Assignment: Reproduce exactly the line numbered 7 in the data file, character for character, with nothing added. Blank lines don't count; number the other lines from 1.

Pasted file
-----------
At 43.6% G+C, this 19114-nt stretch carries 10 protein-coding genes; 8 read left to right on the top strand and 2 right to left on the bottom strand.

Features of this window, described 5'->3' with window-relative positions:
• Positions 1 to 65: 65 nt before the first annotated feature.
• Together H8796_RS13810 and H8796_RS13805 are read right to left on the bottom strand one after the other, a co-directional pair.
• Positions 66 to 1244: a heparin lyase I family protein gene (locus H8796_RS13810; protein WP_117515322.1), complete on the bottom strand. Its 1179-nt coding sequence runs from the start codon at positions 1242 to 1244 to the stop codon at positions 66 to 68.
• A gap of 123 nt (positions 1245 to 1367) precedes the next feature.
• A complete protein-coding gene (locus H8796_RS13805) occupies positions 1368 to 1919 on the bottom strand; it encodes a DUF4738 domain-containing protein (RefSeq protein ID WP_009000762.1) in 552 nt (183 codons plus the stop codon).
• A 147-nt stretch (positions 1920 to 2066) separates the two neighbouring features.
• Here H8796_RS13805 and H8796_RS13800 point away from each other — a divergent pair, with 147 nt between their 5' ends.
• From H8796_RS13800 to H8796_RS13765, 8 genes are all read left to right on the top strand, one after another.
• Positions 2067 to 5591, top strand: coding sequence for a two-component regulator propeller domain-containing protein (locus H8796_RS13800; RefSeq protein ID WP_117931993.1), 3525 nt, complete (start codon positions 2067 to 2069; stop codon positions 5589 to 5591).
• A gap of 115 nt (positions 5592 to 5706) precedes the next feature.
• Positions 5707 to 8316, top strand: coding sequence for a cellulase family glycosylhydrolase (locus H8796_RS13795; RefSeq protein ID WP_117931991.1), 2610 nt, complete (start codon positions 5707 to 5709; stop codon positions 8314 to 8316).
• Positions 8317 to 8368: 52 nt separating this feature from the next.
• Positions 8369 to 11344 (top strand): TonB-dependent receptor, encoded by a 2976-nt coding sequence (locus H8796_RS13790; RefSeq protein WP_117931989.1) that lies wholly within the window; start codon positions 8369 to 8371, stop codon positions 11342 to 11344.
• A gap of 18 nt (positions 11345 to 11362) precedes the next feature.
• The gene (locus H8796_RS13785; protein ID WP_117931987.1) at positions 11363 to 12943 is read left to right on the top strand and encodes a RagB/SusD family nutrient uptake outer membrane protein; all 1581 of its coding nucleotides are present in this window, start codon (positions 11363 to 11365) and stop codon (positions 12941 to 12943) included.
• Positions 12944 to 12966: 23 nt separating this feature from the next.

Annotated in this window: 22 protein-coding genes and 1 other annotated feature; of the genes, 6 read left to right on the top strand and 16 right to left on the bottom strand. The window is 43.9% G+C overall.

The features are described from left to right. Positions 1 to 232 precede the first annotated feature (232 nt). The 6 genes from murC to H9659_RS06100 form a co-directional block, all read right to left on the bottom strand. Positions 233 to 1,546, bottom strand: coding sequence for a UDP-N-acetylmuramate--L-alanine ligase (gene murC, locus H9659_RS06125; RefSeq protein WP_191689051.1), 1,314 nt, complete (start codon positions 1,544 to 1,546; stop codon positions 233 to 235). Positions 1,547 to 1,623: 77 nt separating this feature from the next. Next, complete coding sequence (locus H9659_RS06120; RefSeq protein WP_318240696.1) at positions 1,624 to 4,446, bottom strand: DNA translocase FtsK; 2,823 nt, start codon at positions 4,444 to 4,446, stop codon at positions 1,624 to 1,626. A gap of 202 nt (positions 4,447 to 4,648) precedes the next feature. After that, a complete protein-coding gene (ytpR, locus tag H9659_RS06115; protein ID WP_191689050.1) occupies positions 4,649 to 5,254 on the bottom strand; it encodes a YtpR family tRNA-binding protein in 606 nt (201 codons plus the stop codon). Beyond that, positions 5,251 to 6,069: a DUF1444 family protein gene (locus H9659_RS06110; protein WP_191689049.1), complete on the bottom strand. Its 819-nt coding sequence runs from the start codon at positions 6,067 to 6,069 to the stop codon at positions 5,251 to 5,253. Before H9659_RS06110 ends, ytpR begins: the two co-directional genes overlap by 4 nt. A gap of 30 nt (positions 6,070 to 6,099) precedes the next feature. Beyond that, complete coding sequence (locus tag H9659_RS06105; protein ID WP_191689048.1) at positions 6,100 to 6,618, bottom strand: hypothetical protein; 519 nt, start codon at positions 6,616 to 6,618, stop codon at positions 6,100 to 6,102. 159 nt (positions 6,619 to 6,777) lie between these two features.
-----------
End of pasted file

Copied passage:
• A complete protein-coding gene (locus H8796_RS13805) occupies positions 1368 to 1919 on the bottom strand; it encodes a DUF4738 domain-containing protein (RefSeq protein ID WP_009000762.1) in 552 nt (183 codons plus the stop codon).